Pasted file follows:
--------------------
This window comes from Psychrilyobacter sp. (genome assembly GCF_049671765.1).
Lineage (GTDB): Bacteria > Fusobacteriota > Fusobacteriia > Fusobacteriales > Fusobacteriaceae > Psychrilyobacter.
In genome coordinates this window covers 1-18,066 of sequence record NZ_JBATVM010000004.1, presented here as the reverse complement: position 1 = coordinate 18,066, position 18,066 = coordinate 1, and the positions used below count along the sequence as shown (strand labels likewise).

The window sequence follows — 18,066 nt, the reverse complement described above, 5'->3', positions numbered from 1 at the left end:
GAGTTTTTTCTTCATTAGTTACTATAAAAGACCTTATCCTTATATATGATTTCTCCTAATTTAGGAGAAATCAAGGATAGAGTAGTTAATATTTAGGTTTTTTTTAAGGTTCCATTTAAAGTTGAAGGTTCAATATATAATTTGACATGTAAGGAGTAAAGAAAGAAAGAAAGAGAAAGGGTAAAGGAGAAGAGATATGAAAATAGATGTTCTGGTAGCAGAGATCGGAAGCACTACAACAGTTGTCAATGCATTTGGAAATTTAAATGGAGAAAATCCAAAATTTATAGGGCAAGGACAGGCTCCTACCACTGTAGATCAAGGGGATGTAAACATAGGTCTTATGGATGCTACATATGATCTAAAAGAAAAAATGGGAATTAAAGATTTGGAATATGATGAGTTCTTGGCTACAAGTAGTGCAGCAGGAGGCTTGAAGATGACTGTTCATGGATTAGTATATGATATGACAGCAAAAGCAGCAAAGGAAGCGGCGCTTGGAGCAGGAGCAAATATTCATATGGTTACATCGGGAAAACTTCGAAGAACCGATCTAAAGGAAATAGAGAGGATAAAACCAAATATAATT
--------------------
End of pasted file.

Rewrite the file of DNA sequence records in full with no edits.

This window comes from Psychrilyobacter sp. (genome assembly GCF_049671765.1).
Lineage (GTDB): Bacteria > Fusobacteriota > Fusobacteriia > Fusobacteriales > Fusobacteriaceae > Psychrilyobacter.
In genome coordinates this window covers 1-18,066 of sequence record NZ_JBATVM010000004.1, presented here as the reverse complement: position 1 = coordinate 18,066, position 18,066 = coordinate 1, and the positions used below count along the sequence as shown (strand labels likewise).

The window sequence follows — 18,066 nt, the reverse complement described above, 5'->3', positions numbered from 1 at the left end:
GAGTTTTTTCTTCATTAGTTACTATAAAAGACCTTATCCTTATATATGATTTCTCCTAATTTAGGAGAAATCAAGGATAGAGTAGTTAATATTTAGGTTTTTTTTAAGGTTCCATTTAAAGTTGAAGGTTCAATATATAATTTGACATGTAAGGAGTAAAGAAAGAAAGAAAGAGAAAGGGTAAAGGAGAAGAGATATGAAAATAGATGTTCTGGTAGCAGAGATCGGAAGCACTACAACAGTTGTCAATGCATTTGGAAATTTAAATGGAGAAAATCCAAAATTTATAGGGCAAGGACAGGCTCCTACCACTGTAGATCAAGGGGATGTAAACATAGGTCTTATGGATGCTACATATGATCTAAAAGAAAAAATGGGAATTAAAGATTTGGAATATGATGAGTTCTTGGCTACAAGTAGTGCAGCAGGAGGCTTGAAGATGACTGTTCATGGATTAGTATATGATATGACAGCAAAAGCAGCAAAGGAAGCGGCGCTTGGAGCAGGAGCAAATATTCATATGGTTACATCGGGAAAACTTCGAAGAACCGATCTAAAGGAAATAGAGAGGATAAAACCAAATATAATT